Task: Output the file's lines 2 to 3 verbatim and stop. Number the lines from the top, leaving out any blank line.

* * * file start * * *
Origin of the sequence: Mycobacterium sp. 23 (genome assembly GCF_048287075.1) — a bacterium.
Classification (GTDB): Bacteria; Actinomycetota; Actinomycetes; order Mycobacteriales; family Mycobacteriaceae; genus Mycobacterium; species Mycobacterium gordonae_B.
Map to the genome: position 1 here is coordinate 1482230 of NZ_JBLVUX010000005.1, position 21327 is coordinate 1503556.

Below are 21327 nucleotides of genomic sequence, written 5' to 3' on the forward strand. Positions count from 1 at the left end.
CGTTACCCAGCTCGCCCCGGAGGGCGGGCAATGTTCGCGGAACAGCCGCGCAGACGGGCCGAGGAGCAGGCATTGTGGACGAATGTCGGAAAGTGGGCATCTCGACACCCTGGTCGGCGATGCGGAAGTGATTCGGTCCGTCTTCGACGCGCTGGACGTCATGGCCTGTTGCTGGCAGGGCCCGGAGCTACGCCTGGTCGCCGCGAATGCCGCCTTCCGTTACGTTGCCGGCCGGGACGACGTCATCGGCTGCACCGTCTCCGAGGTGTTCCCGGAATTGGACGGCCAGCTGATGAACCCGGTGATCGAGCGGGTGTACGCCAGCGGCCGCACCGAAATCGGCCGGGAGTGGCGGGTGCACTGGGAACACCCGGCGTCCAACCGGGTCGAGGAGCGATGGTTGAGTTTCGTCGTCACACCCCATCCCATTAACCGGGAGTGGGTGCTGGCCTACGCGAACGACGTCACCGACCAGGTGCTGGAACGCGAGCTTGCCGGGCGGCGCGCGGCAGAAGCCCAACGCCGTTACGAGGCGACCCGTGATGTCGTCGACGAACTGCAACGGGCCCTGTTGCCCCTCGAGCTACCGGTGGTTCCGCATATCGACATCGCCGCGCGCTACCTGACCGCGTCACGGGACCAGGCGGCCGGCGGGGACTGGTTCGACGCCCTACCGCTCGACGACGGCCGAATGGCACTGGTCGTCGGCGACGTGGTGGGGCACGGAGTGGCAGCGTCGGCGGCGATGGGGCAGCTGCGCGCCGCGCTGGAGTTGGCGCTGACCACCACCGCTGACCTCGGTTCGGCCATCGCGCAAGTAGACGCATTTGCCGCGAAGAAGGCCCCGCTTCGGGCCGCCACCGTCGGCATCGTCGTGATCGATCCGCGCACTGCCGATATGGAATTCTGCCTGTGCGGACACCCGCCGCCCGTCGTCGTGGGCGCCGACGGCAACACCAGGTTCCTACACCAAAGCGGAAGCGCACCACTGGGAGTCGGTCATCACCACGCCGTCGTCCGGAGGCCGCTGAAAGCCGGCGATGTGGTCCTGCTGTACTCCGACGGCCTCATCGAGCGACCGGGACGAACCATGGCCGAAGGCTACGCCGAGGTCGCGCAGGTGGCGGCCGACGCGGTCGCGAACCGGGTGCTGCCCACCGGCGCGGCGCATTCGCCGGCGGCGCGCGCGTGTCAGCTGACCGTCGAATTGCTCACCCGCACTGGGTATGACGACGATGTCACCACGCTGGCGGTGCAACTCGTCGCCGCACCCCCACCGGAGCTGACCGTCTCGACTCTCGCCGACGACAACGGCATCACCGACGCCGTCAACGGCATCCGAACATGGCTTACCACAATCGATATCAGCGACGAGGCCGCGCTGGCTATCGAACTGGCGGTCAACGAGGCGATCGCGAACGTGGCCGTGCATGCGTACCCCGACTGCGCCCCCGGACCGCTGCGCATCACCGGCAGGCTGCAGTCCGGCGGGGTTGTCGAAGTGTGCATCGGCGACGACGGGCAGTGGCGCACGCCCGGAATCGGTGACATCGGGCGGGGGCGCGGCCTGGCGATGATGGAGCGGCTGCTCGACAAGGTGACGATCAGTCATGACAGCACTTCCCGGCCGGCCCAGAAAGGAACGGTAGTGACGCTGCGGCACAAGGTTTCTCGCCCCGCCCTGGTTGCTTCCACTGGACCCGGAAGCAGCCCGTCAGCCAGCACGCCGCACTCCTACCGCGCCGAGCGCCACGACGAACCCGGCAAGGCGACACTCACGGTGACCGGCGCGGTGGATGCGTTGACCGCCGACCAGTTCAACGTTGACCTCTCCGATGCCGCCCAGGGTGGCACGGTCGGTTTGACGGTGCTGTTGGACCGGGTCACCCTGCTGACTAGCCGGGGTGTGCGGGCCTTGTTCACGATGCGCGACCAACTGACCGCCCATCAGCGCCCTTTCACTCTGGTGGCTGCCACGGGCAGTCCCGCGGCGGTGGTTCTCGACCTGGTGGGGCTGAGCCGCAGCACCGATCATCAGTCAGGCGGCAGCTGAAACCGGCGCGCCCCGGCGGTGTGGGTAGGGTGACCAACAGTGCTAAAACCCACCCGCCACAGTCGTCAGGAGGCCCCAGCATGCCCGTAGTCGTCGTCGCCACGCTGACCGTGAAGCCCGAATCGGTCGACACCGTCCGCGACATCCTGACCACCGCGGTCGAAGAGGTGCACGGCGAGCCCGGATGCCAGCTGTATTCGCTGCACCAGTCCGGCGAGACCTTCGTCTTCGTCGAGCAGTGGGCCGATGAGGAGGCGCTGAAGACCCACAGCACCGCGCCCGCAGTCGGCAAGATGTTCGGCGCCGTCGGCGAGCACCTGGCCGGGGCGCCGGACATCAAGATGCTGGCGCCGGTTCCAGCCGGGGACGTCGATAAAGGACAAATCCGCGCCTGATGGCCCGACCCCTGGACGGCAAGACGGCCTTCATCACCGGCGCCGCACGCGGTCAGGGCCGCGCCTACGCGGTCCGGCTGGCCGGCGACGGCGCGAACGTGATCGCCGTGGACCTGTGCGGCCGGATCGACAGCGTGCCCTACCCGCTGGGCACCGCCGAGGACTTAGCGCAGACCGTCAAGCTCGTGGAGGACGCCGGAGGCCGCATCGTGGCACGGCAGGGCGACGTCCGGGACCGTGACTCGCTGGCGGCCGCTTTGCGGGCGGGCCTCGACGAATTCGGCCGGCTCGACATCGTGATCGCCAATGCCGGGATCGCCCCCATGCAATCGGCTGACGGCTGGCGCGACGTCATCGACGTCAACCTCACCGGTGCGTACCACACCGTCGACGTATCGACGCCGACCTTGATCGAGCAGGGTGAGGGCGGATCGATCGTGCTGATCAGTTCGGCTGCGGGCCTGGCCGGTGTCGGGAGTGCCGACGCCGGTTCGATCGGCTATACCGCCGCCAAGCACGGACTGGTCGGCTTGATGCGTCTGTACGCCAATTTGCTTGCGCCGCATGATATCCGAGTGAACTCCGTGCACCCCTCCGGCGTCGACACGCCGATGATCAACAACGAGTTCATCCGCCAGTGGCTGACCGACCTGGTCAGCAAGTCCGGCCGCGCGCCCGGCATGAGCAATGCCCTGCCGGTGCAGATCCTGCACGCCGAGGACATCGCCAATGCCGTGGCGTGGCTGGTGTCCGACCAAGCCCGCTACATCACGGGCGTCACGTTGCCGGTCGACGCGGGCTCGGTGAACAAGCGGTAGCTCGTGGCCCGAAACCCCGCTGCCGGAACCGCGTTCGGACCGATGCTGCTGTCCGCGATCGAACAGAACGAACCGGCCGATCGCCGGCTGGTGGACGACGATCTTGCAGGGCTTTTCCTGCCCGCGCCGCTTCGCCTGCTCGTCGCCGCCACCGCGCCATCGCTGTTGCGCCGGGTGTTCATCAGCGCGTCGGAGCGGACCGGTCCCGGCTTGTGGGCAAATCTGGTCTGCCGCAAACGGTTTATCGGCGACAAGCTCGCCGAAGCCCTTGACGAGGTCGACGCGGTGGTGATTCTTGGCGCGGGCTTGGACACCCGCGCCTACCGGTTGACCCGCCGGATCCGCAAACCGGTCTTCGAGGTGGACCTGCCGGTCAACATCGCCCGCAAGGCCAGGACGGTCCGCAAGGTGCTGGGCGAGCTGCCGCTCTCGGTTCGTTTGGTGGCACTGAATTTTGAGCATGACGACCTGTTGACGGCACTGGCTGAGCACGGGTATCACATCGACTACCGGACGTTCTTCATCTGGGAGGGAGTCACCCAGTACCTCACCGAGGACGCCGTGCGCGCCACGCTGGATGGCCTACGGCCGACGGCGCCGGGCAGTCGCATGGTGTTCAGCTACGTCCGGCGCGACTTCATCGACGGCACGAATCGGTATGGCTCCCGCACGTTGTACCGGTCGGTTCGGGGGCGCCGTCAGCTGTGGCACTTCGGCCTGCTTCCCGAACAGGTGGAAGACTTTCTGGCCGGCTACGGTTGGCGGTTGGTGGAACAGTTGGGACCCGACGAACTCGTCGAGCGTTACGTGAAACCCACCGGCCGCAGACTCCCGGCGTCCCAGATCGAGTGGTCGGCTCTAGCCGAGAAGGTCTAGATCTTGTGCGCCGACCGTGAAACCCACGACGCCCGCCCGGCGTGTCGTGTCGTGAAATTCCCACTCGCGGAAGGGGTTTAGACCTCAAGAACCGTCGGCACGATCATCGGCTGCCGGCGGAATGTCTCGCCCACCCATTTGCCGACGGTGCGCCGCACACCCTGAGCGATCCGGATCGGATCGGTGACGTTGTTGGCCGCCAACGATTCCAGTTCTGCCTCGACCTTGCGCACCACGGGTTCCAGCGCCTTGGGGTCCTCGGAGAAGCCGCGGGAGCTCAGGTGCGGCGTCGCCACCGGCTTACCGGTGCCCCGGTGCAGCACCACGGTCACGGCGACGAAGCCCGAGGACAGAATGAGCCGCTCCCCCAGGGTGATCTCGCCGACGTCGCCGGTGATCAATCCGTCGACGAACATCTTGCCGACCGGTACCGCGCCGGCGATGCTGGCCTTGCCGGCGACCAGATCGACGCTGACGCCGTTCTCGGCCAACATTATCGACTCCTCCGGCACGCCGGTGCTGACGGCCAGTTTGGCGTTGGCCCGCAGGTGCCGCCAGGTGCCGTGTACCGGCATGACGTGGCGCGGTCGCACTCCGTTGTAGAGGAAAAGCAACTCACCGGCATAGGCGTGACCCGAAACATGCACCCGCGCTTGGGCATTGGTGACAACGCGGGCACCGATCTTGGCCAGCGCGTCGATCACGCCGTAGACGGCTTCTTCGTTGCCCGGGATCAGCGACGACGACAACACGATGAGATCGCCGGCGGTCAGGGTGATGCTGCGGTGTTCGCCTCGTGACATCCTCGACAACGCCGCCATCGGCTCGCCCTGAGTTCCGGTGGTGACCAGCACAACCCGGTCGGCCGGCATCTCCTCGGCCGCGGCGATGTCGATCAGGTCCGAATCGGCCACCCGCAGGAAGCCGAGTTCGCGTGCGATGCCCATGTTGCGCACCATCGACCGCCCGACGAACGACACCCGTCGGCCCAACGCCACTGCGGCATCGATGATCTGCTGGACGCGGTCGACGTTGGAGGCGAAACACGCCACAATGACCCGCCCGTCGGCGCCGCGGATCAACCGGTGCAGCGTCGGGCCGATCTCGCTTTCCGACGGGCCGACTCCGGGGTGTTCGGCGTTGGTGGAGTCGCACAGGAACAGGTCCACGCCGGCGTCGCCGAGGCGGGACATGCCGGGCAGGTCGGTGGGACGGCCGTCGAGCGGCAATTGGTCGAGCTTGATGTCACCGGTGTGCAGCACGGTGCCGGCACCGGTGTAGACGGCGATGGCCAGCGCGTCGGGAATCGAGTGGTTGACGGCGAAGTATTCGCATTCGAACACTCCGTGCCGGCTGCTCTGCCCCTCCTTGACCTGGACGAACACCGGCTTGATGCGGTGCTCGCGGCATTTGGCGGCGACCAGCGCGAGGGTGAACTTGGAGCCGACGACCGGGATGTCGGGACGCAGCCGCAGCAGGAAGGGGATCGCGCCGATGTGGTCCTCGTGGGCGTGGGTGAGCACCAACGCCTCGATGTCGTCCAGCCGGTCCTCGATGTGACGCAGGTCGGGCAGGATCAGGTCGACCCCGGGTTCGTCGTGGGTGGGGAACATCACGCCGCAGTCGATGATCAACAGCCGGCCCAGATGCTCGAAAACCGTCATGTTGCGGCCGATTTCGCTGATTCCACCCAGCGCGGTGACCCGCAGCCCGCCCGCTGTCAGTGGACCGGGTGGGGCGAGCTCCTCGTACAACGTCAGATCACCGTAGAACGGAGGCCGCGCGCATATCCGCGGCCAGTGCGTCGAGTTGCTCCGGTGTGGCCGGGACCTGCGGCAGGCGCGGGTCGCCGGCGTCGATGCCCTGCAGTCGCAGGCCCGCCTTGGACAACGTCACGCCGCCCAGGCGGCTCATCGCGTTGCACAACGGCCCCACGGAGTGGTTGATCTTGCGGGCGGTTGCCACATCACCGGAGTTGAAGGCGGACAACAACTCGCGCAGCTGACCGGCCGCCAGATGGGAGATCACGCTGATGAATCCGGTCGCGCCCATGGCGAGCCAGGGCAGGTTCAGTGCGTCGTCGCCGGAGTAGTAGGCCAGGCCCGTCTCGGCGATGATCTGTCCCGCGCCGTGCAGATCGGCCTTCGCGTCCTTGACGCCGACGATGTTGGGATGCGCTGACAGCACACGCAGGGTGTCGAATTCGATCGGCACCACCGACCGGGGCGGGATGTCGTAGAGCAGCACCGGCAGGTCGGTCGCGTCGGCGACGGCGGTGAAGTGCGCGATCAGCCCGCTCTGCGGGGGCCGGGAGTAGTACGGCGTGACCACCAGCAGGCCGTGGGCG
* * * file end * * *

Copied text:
Classification (GTDB): Bacteria; Actinomycetota; Actinomycetes; order Mycobacteriales; family Mycobacteriaceae; genus Mycobacterium; species Mycobacterium gordonae_B.
Map to the genome: position 1 here is coordinate 1482230 of NZ_JBLVUX010000005.1, position 21327 is coordinate 1503556.